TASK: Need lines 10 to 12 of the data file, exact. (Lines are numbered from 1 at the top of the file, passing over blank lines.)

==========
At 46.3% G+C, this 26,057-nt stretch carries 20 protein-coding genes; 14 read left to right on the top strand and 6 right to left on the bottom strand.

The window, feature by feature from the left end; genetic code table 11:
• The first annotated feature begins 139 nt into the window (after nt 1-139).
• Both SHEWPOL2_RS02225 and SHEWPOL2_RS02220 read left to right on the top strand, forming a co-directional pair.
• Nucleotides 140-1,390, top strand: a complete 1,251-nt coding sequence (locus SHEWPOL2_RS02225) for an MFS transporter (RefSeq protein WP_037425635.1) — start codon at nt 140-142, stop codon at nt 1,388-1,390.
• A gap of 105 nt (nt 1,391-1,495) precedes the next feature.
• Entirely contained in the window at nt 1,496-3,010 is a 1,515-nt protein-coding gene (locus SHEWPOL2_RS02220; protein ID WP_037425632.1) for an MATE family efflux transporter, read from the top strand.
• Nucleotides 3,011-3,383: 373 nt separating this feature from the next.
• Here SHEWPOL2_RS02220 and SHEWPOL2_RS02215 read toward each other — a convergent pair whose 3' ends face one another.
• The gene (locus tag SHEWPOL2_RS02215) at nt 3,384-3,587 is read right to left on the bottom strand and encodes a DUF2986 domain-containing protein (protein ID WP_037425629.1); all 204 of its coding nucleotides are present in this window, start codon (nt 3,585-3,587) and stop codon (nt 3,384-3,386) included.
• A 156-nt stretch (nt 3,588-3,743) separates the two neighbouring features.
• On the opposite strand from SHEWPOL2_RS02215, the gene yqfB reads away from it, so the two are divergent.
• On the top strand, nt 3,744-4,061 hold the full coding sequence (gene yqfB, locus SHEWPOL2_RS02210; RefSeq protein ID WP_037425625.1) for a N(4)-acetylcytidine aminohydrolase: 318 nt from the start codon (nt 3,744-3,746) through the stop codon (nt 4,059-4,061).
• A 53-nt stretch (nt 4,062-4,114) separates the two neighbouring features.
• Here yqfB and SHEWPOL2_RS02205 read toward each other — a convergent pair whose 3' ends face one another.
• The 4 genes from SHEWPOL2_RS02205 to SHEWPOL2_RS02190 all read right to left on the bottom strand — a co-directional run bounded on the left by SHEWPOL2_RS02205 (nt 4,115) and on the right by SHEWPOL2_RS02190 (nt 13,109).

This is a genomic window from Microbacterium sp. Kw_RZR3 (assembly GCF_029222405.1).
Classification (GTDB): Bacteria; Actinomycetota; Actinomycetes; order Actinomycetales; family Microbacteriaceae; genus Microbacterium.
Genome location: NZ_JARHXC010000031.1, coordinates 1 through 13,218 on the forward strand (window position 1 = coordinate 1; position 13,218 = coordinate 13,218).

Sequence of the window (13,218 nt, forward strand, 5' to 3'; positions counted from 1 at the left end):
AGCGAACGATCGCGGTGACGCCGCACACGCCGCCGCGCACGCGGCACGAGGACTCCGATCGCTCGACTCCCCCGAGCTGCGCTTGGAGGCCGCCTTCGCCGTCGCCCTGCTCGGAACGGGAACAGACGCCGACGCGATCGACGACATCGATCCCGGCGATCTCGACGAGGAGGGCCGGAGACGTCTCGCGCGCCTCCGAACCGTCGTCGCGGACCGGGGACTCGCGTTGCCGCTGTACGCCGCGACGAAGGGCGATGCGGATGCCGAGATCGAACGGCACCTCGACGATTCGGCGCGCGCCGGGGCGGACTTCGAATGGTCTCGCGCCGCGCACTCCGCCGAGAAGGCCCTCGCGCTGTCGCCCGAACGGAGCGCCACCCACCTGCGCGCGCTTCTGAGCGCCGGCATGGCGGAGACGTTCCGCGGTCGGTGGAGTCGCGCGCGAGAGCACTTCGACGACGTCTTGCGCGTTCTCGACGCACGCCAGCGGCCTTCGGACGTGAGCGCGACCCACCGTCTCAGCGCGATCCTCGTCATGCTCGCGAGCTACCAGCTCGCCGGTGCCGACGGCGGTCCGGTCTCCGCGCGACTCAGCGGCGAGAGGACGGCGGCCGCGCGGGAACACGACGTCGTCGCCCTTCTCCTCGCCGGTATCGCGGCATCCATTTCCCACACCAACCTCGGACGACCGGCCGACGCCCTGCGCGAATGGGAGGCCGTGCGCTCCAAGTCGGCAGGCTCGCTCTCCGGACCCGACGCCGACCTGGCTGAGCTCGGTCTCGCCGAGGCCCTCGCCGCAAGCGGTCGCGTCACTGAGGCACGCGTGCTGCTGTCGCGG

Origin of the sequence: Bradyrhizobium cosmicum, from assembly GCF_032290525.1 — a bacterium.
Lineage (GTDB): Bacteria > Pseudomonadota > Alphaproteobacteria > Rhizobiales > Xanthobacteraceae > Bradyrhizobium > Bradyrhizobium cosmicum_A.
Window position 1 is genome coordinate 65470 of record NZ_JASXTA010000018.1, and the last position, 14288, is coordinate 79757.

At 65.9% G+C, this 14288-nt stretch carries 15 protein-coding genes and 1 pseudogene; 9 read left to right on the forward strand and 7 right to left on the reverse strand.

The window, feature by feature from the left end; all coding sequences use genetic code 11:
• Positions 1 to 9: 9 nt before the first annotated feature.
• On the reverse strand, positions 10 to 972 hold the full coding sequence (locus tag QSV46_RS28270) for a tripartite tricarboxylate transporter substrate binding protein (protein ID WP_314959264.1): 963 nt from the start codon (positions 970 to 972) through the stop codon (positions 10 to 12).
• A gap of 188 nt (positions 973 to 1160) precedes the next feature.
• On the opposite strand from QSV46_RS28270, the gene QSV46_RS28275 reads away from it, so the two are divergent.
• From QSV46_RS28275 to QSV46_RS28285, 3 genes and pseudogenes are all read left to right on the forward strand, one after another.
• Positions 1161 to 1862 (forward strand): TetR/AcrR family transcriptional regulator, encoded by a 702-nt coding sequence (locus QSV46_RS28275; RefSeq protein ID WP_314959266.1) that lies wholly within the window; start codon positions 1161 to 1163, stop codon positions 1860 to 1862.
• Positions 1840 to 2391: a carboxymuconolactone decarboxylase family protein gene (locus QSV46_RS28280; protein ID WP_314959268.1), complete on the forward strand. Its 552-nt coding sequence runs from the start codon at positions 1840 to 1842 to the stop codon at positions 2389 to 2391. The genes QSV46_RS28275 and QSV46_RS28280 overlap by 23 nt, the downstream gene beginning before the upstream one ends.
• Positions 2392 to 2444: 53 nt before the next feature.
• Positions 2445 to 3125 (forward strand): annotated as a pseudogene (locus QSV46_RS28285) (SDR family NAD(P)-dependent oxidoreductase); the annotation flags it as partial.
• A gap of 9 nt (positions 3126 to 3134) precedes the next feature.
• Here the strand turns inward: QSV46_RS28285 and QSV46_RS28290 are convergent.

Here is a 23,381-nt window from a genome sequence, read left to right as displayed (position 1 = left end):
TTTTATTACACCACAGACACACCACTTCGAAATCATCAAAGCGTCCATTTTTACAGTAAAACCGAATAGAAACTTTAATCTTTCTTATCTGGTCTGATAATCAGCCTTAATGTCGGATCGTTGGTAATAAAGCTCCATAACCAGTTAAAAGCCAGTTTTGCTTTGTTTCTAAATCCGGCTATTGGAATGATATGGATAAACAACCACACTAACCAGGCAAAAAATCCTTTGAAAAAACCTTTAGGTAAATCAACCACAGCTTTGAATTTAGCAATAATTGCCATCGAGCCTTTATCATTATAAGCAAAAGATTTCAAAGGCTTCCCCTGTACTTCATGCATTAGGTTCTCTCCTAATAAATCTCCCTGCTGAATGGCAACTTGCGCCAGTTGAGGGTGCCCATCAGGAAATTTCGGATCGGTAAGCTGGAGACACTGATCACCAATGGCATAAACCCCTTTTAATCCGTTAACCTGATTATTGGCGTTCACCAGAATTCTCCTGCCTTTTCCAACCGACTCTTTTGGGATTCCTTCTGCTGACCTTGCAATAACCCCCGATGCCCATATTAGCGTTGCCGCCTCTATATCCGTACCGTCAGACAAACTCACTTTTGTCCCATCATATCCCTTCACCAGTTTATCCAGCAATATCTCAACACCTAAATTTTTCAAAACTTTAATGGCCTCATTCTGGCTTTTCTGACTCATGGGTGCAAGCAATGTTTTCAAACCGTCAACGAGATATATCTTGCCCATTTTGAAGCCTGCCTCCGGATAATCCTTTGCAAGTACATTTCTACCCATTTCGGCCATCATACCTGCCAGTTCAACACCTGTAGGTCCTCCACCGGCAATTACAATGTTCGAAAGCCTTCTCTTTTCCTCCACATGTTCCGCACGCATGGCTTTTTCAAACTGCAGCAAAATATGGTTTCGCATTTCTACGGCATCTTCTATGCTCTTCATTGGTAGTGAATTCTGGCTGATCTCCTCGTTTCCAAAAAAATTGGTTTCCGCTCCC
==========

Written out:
• The gene (locus tag SHEWPOL2_RS02215) at nt 3,384-3,587 is read right to left on the bottom strand and encodes a DUF2986 domain-containing protein (protein ID WP_037425629.1); all 204 of its coding nucleotides are present in this window, start codon (nt 3,585-3,587) and stop codon (nt 3,384-3,386) included.
• A 156-nt stretch (nt 3,588-3,743) separates the two neighbouring features.
• On the opposite strand from SHEWPOL2_RS02215, the gene yqfB reads away from it, so the two are divergent.